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U.A.E. Reaches Towards The Stars

This February the U.A.E. hosted the 4th annual Milsatcom conference in Abu Dhabi, bringing together international vendors, defense and government officials, and technology experts to discuss satellite communications and space technology. Hosted by Al Yah Satellite Communications, one of the United Arab Emirate’s leading space technology companies, the conference is just one public face of the U.A.E.’s extraordinary efforts at rapidly expanding its presence within the field of space technology.

With leading defense contractors such as Lockheed Martin and Airbus in attendance, and in addition to the plethora of key military officials from the U.A.E. and its neighbors, it can be seen that the conference has a decidedly military focus. Despite this, Milsatcom’s programming also included talks and content aimed at addressing the use of space technology to improve quality of life within the U.A.E., reflecting the government’s increased focus on space technology in recent years. With emphasis placed upon increasing communications bandwidth throughout the country, it is clear that the government aims to capitalize on the economic benefits afforded by using satellite systems to improve the country’s infrastructure. The U.A.E. will also improve their ability to curry political favor with neighboring countries, as current efforts at expanding satellite coverage also aim to improve the government’s ability to respond to and offer aid for the various natural disasters that affect the region. With the increasing relevance that space-based technology has in running a modern and connected country, it is no surprise that the progressively-minded U.A.E. is rapidly shoring up their space assets.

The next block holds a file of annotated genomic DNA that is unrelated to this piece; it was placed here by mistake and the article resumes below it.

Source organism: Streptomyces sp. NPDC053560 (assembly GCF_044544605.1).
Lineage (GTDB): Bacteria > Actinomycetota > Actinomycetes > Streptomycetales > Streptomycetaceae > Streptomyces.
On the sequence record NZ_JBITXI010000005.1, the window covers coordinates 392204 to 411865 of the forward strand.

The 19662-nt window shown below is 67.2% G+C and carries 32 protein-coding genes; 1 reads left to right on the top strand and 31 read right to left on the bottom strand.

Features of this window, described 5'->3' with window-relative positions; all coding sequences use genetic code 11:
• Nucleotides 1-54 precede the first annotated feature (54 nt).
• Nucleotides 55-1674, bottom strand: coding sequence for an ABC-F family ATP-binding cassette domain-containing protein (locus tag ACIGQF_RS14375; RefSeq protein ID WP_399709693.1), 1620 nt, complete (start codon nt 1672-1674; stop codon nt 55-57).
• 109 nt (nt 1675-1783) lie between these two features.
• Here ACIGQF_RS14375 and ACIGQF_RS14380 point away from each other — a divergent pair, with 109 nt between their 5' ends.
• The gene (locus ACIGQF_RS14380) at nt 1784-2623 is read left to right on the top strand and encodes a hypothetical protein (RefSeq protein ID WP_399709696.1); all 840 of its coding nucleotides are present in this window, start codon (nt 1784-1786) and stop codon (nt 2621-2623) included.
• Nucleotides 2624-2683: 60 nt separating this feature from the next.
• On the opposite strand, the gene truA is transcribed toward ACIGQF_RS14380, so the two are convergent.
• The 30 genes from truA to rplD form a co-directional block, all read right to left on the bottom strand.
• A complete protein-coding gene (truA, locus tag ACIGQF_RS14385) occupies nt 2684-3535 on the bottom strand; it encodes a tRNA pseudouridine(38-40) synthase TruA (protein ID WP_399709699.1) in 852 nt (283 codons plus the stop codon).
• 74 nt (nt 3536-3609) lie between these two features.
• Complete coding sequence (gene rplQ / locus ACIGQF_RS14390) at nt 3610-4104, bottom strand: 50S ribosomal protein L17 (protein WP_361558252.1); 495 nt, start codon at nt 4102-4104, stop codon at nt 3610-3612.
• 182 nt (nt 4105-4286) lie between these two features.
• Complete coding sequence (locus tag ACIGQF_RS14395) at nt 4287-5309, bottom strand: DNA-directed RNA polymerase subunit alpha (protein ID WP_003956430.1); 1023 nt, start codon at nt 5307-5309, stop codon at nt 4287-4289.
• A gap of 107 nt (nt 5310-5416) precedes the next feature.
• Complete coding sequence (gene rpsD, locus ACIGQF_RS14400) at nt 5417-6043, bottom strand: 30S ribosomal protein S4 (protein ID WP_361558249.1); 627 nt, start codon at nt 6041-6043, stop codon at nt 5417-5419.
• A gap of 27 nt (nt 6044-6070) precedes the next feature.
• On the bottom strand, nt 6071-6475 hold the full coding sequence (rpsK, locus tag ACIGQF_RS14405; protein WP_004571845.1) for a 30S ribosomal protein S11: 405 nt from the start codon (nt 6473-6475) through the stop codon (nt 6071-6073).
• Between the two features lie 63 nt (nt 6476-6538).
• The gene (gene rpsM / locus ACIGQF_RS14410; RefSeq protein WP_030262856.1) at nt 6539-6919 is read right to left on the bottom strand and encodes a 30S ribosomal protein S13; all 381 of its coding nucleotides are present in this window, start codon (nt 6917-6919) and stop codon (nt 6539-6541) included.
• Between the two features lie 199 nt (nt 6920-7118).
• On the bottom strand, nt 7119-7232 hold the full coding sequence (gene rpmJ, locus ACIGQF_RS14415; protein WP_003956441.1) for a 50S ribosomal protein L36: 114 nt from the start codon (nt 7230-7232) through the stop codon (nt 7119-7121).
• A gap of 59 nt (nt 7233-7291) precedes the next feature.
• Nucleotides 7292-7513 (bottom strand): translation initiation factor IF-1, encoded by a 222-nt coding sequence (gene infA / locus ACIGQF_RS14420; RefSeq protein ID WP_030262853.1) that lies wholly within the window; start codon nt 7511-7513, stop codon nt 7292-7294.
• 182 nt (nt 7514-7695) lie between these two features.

DubaiSat-1 and DubaiSat-2 are remote sensing satellites designed to generate high resolution imagery of the Earth’s terrain in order to provide environmental data and to assist in urban planning. These satellites were developed at the Emirates Institution for Advanced Science and Technology (EIAST) in conjunction with Satrec Initiative, a manufacturing company in South Korea.

Despite not being an established player in the space exploration industry, the U.A.E. made waves last year when Sheikh Khalifa Bin Zayed Al Nahyan announced that the country would be joining the likes of the US, Japan, China, and India in planning an unmanned mission to Mars targeted for launch by 2021. The groundbreaking announcement was the culmination of steadily increasing space expenditure from the U.A.E. (estimated at roughly $5 billion USD in total), and marked a scientific milestone as the Arab world’s first attempt at an interplanetary mission. The magnitude of such a goal was not lost upon the U.A.E. prime minister Sheikh Mohammed bin Rashid Al Maktoum, who remarked over Twitter, “Our region is a cradle of great civilisations. Given the right tools Arabs, once again, can deliver new scientific contributions to humanity”. In a very real sense, the U.A.E.’s push towards Mars alongside their proposed creation of a pan-Arab space agency for Middle Eastern countries harkens back to the Islamic Golden Age of the medieval era, when Islamic science reigned supreme over other nations. Successfully completing a Mars landing would place the U.A.E. within the upper echelon of scientific nations, and additionally garner much repute for the spaceflight capabilities of the modern Islamic world. The achievement would be especially salient if performed on the heels of the rival Iranian space agency’s recent success in 2013, when the country achieved “manned” orbital spaceflight utilizing monkeys as test pilots for their “Safir” line of launch vehicles.